Theodore Roosevelt summarized his approach to diplomacy with the maxim “Speak softly and carry a big stick.” Time and again, President Obama has chosen the opposite tack. Perhaps nowhere has his policy of speechifying without substance to back up the rhetoric been more problematic than in the Persian Gulf.
During Tuesday's Democratic debate, presidential candidate Jim Webb ripped the Iranian nuclear deal, adding that the deal will allow Iran "to move forward and eventually acquire a nuclear weapon." Watch:
Last week an Obama administration official bragged that the White House’s Syria policy is working out just as planned. Special envoy for Syria Michael Ratney said that the “Russians wouldn’t have to help [Bashar al-]Assad if we didn’t weaken him.”
President Barack Obama talked about Hillary Clinton's recent disagreements with his Syria policy by saying "there's a difference between running for president and being president."
"Hillary Clinton is not half-baked in terms of her approach to these problems--she was obviously my secretary of state," said Obama. "But I also think that there's a difference between running for president and being president."
The Palestinian press has been saying for weeks that Palestinian Authority president Mahmoud Abbas would “drop a bombshell” when he spoke to the United National General Assembly today. In the event, the bomb did not go off.
The latest official report of a drone in the possession of the Islamic State (ISIS/ISIL) is tucked in an August 3rd press release from U.S. Central Command (CENTCOM), the overseers of the air campaign in Syria and Iraq against the terrorist organization.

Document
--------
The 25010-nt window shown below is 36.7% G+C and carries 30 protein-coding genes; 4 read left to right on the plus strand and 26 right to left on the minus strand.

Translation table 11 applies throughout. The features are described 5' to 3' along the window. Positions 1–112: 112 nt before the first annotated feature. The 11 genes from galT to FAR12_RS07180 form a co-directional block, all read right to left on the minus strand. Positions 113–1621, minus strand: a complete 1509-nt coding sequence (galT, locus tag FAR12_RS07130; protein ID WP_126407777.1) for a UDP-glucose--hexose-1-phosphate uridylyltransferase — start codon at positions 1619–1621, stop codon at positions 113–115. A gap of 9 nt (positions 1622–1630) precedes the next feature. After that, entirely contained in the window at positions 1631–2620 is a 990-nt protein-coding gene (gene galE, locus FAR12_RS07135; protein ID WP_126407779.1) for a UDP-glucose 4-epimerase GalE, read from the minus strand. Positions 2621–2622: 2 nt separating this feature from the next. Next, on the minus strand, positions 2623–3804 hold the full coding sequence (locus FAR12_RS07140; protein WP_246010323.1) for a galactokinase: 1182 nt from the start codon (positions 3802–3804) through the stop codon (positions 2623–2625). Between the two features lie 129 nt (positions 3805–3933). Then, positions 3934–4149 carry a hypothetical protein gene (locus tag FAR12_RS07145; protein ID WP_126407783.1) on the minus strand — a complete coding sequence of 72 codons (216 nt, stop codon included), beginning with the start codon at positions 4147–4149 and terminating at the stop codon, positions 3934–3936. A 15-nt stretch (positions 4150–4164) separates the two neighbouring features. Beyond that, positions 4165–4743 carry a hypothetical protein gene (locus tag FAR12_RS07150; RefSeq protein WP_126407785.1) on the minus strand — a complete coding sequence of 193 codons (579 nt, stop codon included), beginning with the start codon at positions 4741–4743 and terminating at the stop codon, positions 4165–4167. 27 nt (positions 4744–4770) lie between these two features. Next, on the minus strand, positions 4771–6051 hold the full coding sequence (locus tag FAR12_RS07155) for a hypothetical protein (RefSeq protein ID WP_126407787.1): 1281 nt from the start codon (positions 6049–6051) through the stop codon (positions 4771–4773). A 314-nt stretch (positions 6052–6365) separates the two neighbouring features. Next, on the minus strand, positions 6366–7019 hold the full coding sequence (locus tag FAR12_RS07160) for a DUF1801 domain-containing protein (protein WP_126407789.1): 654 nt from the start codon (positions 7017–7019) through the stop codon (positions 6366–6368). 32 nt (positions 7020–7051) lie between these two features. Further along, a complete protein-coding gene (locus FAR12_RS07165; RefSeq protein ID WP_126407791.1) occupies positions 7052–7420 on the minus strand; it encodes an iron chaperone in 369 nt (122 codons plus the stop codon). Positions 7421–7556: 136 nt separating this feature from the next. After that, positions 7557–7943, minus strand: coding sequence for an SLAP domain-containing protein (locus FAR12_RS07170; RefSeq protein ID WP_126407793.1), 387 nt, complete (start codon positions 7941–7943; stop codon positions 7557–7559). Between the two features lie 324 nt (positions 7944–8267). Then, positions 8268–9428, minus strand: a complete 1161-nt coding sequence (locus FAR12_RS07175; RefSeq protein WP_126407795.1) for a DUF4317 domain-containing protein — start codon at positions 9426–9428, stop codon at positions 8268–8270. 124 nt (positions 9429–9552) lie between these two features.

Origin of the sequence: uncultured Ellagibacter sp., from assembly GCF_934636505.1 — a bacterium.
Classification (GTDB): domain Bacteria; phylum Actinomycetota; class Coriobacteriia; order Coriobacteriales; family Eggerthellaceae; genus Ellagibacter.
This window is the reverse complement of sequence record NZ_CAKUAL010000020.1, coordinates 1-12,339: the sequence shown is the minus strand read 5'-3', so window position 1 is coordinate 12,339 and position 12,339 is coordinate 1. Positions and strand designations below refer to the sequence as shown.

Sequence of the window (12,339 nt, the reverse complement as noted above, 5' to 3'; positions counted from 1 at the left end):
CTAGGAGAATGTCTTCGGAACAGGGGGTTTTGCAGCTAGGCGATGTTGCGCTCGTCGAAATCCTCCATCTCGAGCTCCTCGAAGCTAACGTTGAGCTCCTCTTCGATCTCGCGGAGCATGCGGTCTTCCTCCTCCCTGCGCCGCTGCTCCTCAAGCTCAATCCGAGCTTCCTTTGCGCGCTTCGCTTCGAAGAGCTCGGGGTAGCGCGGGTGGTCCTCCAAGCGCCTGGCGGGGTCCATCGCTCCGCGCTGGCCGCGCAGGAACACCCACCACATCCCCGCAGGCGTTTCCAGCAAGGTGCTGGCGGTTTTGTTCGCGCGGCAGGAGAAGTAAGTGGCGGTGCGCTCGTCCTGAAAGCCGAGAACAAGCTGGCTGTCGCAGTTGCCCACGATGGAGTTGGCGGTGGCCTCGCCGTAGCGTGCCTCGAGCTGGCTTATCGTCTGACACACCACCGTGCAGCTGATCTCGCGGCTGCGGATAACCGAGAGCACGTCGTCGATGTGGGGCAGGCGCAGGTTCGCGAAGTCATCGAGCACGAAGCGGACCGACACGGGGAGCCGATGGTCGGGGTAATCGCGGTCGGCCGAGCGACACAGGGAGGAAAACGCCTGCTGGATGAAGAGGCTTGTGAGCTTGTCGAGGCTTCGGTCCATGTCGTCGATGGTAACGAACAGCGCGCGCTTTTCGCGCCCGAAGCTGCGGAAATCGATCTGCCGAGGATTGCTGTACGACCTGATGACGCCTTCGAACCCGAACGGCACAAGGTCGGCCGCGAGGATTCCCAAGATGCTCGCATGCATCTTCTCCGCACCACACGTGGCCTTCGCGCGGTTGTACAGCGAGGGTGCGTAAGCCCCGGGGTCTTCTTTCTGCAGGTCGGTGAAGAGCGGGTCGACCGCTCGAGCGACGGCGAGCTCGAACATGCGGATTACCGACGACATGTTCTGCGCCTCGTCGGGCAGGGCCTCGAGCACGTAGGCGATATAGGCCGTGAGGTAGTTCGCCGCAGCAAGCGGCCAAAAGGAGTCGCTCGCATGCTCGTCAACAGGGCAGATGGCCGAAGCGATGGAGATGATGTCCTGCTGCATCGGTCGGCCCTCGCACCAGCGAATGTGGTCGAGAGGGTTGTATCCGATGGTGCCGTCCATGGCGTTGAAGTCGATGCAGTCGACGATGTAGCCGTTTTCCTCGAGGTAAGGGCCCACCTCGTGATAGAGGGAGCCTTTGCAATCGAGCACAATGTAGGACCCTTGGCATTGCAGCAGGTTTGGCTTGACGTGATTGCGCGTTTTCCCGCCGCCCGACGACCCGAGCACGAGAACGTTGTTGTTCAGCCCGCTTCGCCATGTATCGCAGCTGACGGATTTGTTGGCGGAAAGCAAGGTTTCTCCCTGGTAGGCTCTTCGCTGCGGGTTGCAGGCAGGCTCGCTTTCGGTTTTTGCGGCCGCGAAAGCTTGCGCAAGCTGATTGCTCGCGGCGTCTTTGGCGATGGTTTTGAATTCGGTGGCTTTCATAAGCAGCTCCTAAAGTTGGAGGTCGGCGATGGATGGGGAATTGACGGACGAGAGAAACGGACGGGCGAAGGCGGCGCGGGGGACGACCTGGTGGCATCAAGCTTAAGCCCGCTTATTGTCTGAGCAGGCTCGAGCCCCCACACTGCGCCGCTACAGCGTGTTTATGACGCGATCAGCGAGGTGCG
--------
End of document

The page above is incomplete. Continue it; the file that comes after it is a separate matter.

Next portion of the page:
Antisemitism has never been an easy subject for America’s foreign-policy establishment. Read through State Department telegrams and Central Intelligence Agency operational and intelligence cables on the Middle East and you will seldom find it discussed, even though Jew-hatred—not just anti-Zionism—has been a significant aspect, if not a core component, of modern Arab nationalism, Islamic fundamentalism, and what usually passes for critical thought among sophisticated Arab elites.
Earlier this summer, we learned the Pentagon’s inspector general is investigating allegations that the intelligence on ISIS was manipulated. Analysts at U.S. Central Command in Tampa, Florida, formally complained to the IG that analysis contradicting the Obama administration’s narrative on ISIS was routinely challenged, rewritten, or disregarded. The administration was eager to sell the story that the campaign against ISIS was going well; much of the intelligence made clear it wasn’t. That intelligence was buried, and the happy talk continued.
While their fireworks have earned Carly Fiorina and Donald Trump the most attention after Wednesday night’s Republican debate in California, the winner for the most detailed and substantive performance may go to Marco Rubio.
A photograph of a drowned 3-year-old boy washed up on a Turkish beach after his family failed to find refuge from the war in Syria seems to have finally gotten the world’s attention. The conflict has been an unfolding humanitarian catastrophe for more than four years. A quarter of a million are dead, and millions have been driven from their homes, either displaced within Syria or moved to flee abroad, where they take their chances on reaching shelter.